Pieces from the Public Works of Art program at the Minnesota History Center.
Opening Saturday 6/2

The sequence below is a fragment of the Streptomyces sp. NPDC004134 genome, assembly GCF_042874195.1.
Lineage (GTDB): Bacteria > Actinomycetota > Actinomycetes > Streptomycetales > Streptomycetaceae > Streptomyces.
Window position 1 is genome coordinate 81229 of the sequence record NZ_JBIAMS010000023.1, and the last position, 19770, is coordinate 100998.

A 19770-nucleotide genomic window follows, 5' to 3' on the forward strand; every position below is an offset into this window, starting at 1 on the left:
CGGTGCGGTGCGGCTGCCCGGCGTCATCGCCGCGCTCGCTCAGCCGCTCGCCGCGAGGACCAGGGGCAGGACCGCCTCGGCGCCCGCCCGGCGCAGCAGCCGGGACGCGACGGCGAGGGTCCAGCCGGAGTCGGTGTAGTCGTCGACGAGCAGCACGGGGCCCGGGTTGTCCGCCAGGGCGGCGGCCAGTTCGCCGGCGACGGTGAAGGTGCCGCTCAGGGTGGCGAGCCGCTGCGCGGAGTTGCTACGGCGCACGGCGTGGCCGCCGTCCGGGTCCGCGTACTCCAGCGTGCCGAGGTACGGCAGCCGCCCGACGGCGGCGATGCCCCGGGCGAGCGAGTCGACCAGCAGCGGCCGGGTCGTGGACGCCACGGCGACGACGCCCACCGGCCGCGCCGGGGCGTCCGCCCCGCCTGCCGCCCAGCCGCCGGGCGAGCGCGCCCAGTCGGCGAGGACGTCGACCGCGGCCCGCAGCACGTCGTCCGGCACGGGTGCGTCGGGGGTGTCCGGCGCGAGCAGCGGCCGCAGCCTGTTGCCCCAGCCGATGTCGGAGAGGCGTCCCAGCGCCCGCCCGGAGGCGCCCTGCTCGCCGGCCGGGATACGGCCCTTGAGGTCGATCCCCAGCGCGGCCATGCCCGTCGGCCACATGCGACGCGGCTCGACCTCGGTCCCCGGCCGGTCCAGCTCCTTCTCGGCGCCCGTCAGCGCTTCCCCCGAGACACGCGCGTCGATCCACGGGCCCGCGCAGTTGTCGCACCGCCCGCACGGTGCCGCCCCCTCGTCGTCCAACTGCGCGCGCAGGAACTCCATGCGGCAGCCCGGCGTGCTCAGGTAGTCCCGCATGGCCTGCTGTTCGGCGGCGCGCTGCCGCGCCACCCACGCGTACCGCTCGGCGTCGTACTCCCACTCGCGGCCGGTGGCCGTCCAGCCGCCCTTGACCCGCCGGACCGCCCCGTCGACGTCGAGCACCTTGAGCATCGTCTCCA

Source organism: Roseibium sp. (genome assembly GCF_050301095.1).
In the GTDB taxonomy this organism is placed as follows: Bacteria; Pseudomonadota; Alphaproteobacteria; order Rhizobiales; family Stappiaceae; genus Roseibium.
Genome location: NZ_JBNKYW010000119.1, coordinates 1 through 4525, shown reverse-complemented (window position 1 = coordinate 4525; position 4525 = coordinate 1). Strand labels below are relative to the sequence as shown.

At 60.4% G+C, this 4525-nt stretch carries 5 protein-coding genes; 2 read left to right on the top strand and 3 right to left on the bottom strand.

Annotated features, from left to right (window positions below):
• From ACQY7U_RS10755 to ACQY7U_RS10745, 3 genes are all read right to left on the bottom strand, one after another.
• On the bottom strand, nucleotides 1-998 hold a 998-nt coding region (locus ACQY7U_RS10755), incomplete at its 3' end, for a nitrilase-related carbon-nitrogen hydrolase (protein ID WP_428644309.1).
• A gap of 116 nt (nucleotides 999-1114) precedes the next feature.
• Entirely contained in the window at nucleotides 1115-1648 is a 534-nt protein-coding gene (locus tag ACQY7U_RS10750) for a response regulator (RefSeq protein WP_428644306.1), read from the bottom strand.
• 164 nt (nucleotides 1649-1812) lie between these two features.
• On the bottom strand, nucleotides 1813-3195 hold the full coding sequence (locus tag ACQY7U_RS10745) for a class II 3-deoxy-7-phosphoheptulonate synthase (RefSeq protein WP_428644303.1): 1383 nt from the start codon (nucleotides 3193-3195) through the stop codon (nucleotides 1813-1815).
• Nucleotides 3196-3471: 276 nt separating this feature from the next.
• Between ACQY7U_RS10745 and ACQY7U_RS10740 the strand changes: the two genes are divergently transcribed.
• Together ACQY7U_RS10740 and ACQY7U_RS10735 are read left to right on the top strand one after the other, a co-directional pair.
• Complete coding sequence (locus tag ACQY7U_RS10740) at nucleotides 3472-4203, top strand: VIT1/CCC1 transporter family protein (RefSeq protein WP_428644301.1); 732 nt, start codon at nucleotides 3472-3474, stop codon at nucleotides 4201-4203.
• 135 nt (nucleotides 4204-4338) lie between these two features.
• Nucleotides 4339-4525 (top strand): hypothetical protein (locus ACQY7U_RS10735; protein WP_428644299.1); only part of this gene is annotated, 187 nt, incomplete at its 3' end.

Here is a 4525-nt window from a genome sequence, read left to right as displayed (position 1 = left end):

When times get tough, artists are often hit hard, their work dismissed as inessential frivolities when food and shelter take priority. So it was in the Great Depression when the country's whole economy collapsed. For a few brief months -- December 1933 to June 1934 -- the federal government stepped in with a Public Works of Art Program that hired artists to create paintings, sculpture, murals and other art about the "American Scene." In six months, the 3,749 artists turned out 15,663 works, ranging from cityscapes to rural vistas, portraits to industrial motifs. Most were at least subliminally upbeat, intent on sustaining the hopes of downtrodden people or at least taking their minds off daily troubles, restoring confidence and sparking community spirit. "New Deal" features 56 of the paintings on loan from the Smithsonian American Art Museum, including "Homeward Bound," by New Mexico artist E. Martin Hennings, shown here. Among the Minnesota-based artists included are Erle Loran, Harry Gottlieb, Arnold Ness Klagstad and E. Dewey Albinson. There's also a Flickr show of 400 artworks and related Smithsonian objects from 1934 at www.flickr.com/groups/1934.